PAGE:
A month prior to his death in April 1994, former President Richard Nixon penned a letter to then-President Bill Clinton in which he offered "wise counsel, especially with regard to Russia."
The Clinton presidential library has now declassified the contents of that letter, which appear prophetic, as Fox News reported.
Nixon gave a blunt assessment of the political situation in Russia in a seven-page letter dated March 21, 1994, which was discussed by history professor Luke Nichter in the Wall Street Journal.
In the letter, Nixon accurately predicted that relations between Moscow and Kyiv would deteriorate and that a leader like Vladimir Putin could come to power.
Nixon, who was 81 at the time, penned the letter concluding a two-week voyage to Russia and Ukraine.
Infamous for leaving the White House amid scandal in 1974, the former president's legacy also includes being the architect of détente with the Soviet Union during the Cold War.
Nixon became the first president of the United States to travel to Moscow in 1972, where he signed the Anti-Ballistic Missile Treaty and the Strategic Arms Limitation Treaty with Soviet General Secretary Leonid Brezhnev.
Nixon spent his post-presidential years traveling abroad on behalf of the United States and providing advice based on decades of experience to guide U.S. policy in the post-Cold War era.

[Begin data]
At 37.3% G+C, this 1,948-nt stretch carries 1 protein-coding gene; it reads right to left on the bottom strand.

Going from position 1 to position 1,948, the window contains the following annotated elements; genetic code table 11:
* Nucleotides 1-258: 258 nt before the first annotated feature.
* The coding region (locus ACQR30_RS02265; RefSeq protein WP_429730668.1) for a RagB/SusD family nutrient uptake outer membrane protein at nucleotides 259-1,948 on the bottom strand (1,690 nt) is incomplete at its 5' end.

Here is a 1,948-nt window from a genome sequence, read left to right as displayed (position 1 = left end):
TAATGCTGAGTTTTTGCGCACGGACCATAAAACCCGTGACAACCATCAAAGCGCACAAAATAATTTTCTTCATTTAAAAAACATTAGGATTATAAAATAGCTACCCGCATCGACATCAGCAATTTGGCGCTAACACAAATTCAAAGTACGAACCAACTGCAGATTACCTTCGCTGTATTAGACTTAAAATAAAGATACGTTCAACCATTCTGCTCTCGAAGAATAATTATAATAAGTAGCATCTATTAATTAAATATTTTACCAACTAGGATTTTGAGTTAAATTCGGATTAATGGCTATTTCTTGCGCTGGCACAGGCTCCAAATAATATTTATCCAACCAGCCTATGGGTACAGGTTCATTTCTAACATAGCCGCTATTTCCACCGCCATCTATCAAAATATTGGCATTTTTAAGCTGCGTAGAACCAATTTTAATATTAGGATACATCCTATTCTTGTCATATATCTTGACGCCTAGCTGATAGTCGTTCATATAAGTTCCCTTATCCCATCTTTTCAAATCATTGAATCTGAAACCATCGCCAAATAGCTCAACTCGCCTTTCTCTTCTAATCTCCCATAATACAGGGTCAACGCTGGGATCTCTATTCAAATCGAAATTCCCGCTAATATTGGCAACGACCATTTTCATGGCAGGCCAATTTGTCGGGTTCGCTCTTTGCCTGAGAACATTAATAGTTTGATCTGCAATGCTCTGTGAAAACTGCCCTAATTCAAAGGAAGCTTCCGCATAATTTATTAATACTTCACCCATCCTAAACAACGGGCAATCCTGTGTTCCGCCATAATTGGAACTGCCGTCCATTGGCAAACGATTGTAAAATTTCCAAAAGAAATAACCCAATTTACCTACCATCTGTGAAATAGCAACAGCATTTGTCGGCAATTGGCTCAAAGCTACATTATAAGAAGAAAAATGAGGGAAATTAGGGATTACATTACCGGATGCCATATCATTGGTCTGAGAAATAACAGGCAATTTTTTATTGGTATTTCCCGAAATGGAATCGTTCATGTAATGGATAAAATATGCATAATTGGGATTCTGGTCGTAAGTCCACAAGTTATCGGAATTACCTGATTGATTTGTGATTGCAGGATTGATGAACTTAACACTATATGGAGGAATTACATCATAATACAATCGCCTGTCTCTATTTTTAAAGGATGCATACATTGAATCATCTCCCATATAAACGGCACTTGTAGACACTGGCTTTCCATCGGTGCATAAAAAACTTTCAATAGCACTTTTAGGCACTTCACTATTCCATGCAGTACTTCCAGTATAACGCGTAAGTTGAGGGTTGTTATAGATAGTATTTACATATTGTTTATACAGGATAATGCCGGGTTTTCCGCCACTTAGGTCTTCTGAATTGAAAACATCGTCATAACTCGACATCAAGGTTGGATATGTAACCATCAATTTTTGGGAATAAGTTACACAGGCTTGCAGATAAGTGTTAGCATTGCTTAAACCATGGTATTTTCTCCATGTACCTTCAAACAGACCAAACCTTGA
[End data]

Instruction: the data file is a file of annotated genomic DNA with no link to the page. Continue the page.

Nixon viewed the survival of political and economic freedom in Russia as "the most important foreign policy concern for the remainder of the century."
In light of this knowledge, he informed Clinton that the fledgling democracy under former Russian President Boris Yeltsin was in peril.
"As one of Yeltsin’s first supporters in this country and as one who continues to admire him for his leadership in the past, I have reluctantly concluded that his situation has rapidly deteriorated since the elections in December, and that the days of his unquestioned leadership of Russia are numbered," Nixon wrote.
"His drinking bouts are longer and his periods of depression are more frequent. Most troublesome, he can no longer deliver on his commitments to you and other Western leaders in an increasingly anti-American environment in the Duma and in the country."
The former president advised Clinton to bolster American diplomatic representation in Kiev, recalling conversations with American merchants who complained that the embassy was "understaffed and inadequately led."
Nixon anticipated the dissolution of relations between Russia and Ukraine. He described the Ukrainian situation as "highly explosive."
"If it is allowed to get out of control," Nixon told Clinton, "it will make Bosnia look like a PTA garden party."